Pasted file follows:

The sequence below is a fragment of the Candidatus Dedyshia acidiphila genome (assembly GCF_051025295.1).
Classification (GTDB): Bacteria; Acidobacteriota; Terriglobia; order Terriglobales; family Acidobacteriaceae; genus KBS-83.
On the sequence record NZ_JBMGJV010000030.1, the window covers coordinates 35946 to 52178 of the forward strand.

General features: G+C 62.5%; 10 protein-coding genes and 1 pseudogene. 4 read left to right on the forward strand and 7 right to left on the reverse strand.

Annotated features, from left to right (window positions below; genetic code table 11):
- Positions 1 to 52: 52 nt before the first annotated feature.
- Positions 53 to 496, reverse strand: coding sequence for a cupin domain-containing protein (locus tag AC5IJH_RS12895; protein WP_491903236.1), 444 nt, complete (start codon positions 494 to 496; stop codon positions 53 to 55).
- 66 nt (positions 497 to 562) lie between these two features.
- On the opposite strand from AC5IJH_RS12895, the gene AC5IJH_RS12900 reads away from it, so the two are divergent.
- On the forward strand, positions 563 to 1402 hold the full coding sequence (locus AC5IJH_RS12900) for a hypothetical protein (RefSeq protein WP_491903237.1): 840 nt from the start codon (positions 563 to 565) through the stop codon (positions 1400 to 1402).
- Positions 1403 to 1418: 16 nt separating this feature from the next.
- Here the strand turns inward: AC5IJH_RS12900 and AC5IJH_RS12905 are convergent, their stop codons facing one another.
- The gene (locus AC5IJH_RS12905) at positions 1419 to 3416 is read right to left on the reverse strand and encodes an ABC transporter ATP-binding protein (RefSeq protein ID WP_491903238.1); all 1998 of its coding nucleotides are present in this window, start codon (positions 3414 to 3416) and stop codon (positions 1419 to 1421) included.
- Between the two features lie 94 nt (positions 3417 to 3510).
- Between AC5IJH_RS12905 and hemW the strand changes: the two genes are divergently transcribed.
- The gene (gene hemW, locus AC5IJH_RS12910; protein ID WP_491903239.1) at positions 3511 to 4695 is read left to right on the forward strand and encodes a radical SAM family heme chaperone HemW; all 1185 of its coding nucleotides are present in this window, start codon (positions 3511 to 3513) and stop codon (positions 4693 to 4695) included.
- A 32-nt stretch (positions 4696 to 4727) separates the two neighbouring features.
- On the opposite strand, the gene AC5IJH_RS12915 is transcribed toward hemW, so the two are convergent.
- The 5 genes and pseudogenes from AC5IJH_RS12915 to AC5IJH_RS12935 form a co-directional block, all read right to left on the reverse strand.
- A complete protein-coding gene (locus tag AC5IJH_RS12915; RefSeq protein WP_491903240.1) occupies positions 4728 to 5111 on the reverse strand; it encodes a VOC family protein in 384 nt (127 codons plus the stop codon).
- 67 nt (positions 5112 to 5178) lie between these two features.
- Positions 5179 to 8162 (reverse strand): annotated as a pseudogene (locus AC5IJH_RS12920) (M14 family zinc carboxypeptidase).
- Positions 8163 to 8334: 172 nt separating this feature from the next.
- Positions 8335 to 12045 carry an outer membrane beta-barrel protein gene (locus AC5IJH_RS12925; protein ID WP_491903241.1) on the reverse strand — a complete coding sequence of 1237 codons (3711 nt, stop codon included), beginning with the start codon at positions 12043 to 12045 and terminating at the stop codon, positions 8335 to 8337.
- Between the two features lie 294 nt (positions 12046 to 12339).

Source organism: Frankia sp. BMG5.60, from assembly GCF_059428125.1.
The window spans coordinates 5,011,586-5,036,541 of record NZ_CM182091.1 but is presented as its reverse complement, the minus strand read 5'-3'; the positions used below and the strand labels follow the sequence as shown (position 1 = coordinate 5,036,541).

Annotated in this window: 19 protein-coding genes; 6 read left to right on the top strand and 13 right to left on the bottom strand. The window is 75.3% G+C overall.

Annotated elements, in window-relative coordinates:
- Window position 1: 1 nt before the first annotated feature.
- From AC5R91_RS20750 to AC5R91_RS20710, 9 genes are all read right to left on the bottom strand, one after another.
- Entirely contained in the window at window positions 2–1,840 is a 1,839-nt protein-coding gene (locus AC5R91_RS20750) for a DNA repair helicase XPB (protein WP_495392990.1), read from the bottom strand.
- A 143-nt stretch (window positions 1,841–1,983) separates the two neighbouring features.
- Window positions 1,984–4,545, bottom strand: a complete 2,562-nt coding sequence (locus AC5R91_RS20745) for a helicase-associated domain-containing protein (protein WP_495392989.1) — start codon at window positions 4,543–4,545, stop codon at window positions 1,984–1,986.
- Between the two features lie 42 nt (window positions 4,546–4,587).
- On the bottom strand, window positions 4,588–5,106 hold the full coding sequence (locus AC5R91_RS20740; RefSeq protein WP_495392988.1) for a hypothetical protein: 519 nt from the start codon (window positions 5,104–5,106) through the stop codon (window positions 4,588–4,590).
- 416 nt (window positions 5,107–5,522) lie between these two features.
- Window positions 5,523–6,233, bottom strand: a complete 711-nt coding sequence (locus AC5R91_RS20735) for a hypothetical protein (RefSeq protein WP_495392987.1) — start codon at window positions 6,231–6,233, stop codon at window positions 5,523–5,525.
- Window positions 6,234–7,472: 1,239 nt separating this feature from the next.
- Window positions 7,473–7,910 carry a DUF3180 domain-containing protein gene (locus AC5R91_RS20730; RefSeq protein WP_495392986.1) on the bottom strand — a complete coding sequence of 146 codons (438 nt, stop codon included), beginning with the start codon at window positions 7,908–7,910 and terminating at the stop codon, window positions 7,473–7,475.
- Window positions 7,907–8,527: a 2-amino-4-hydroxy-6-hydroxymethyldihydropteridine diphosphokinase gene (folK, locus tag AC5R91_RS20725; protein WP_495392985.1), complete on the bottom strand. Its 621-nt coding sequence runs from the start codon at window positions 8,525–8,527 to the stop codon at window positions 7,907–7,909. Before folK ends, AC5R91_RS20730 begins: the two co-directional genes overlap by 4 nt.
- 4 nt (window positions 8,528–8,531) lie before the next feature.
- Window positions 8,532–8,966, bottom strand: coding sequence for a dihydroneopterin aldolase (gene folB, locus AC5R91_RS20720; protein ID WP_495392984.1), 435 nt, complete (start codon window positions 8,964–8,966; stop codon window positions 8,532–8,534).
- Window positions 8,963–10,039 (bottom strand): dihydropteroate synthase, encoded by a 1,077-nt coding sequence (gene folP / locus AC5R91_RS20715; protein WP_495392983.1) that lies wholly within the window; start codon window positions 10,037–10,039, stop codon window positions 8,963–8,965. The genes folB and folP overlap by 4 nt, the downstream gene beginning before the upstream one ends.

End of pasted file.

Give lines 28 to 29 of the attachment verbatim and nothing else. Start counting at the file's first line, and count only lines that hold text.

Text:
Annotated in this window: 19 protein-coding genes; 6 read left to right on the top strand and 13 right to left on the bottom strand. The window is 75.3% G+C overall.

Annotated elements, in window-relative coordinates: